292

 
(7
)
 
13

Actuarial loss (gain)
4,668

 
4,749

 
(186
)
 
(299
)
Curtailment loss

 
1,077

 

 

Net periodic benefit cost
$
1,600

 
$
6,459

 
$
174

 
$
237


 
Pension Benefits
 
Postretirement Benefits
 
Six Months Ended
 
Six Months Ended
(in thousands)
April 26,
2013
 
April 27,
2012
 
April 26,
2013
 
April 27,
2012
Service cost
$
5,695

 
$
10,475

 
$
542

 
$
500

Interest cost
39,047

 
41,243

 
584

 
726

Expected return on assets
(51,208
)
 
(49,200
)
 
(214
)
 
(180
)
Amortization of:
 
 
 
 
 
 
 
Prior service cost
305

 
653

 
35

 
26

Actuarial loss (gain)
14,529

 
16,832

 
(417
)
 
(598
)
Curtailment loss

 
1,077

 

 

Net periodic benefit cost
$
8,368

 
$
21,080

 
$
530

 
$
474


The actuarial loss (gain) arises from differences in estimates and actual experiences for certain assumptions including changes in discount rate and expected return on assets. Through April 26, 2013 , we have contributed $92.2 million to our defined benefit employee pension plans in fiscal 2013 and we plan to contribute approxim ately $180.0 million to $190.0 million for the full fiscal year.
On February 28, 2012 a modification was made to the Joy Global Pension Plan, freezing benefits for all salaried and non-bargained hourly participants effective May 1, 2012. We recorded a curtailment charge of $1.1 million in the second quarter of fiscal 2012 in conjunction with the freeze.

9.
Derivatives
We enter into derivative contracts that are foreign currency forward contracts to hedge the risks of certain identified and anticipated transactions in currencies other than the functional currency of the respective operating unit. The types of risks hedged are those arising from the variability of future earnings and cash flows caused by fluctuations in foreign currency exchange rates. These contracts are for forecasted transactions and committed receivables and payables denominated in foreign currencies and are not entered into for speculative purposes. Consequently, any market-related loss on the forward contract would be offset by changes in the value of the hedged item, and, as a result, we are generally not exposed to net market risk associated with these instruments.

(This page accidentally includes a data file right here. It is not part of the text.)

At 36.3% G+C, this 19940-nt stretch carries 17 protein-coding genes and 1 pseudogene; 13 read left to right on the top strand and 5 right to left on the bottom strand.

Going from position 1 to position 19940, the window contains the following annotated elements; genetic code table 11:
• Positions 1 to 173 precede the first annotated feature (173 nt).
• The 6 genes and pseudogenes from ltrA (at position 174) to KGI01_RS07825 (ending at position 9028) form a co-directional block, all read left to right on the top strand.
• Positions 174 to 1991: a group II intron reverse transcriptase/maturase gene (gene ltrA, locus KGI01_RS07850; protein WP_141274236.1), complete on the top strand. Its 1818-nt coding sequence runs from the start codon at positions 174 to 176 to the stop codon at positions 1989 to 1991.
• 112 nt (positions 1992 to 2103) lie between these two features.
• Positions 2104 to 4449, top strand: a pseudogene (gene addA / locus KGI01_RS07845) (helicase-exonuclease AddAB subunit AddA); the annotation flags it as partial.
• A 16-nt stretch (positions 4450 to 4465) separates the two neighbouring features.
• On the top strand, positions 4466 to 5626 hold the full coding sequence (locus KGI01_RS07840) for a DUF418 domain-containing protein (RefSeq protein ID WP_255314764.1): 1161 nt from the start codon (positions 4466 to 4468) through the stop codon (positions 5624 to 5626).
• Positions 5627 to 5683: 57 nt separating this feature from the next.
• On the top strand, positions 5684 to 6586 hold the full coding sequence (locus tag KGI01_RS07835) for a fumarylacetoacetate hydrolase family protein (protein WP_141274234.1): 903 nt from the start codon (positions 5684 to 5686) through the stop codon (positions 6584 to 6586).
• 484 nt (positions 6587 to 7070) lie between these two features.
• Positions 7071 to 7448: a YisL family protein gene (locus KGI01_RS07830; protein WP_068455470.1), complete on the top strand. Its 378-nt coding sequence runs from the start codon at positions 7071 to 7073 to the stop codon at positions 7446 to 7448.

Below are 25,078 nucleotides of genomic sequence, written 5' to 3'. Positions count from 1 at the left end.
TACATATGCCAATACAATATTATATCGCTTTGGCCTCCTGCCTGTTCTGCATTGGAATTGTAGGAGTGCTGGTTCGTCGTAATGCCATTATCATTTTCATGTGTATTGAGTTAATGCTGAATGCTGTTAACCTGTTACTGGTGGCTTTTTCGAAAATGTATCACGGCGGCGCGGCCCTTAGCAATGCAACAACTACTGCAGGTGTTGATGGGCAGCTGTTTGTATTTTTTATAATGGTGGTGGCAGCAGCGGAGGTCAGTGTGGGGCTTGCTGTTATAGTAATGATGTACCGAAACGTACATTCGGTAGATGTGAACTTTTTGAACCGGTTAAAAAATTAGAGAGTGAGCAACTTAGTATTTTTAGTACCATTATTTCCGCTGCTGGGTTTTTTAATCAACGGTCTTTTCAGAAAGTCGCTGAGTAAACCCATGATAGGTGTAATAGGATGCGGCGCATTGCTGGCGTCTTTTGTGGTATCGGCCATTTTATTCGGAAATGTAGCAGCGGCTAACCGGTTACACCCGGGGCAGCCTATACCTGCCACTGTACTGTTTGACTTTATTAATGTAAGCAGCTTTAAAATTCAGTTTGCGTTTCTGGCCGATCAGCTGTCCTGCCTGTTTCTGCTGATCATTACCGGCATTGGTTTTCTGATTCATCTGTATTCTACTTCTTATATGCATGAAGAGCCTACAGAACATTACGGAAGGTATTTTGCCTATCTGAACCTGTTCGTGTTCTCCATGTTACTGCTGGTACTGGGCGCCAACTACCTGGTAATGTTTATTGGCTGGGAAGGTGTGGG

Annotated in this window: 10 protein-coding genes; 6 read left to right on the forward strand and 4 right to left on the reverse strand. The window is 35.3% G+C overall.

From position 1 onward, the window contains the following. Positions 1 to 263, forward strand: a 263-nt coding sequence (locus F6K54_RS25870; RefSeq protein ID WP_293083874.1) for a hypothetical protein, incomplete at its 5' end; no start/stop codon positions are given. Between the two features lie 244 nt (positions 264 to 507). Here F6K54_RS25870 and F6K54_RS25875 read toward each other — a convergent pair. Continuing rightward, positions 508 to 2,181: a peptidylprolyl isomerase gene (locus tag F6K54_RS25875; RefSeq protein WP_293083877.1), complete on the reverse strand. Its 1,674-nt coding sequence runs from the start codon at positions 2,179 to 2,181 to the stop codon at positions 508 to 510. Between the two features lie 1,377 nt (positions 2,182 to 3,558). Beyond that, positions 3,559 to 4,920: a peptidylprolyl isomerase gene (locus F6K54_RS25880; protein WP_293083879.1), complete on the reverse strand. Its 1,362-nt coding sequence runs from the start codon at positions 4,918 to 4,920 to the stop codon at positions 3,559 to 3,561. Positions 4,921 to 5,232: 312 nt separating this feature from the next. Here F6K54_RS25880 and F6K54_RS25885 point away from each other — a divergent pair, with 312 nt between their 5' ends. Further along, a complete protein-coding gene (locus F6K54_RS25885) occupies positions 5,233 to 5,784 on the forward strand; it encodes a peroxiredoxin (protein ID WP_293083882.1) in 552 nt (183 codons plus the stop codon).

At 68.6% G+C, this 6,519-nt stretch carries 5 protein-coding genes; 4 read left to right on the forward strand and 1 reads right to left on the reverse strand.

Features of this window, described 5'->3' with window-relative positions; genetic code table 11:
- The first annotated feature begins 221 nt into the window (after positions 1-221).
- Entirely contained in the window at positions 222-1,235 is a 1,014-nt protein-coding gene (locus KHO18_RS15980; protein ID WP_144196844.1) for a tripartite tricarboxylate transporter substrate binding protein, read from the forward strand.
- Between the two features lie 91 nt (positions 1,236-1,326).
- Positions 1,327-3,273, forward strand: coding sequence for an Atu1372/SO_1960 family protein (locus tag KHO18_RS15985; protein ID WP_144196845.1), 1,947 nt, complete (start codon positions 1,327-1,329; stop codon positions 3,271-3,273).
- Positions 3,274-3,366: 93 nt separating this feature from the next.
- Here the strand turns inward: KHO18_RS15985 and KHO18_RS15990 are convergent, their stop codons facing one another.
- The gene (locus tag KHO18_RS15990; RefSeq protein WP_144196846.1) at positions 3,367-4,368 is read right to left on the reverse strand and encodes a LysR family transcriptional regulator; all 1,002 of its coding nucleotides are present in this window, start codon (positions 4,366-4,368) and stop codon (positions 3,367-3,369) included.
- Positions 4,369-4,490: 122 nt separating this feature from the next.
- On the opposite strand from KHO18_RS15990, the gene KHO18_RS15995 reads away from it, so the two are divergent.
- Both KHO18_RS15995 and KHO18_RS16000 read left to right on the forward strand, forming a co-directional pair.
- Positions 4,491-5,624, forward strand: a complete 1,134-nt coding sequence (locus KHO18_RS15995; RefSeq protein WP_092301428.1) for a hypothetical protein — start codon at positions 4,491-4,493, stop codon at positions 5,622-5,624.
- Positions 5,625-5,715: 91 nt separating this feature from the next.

We are exposed to certain foreign currency risks in the normal course of our global business operations. For derivative contracts that are designated and qualify for a cash flow hedge, the effective portion of the gain or loss of the derivative contract is recorded as a component of other comprehensive income, net of tax. This amount is reclassified into the income statement on the line associated with the underlying transaction for the period(s) in which the hedged transaction affects earnings. The amounts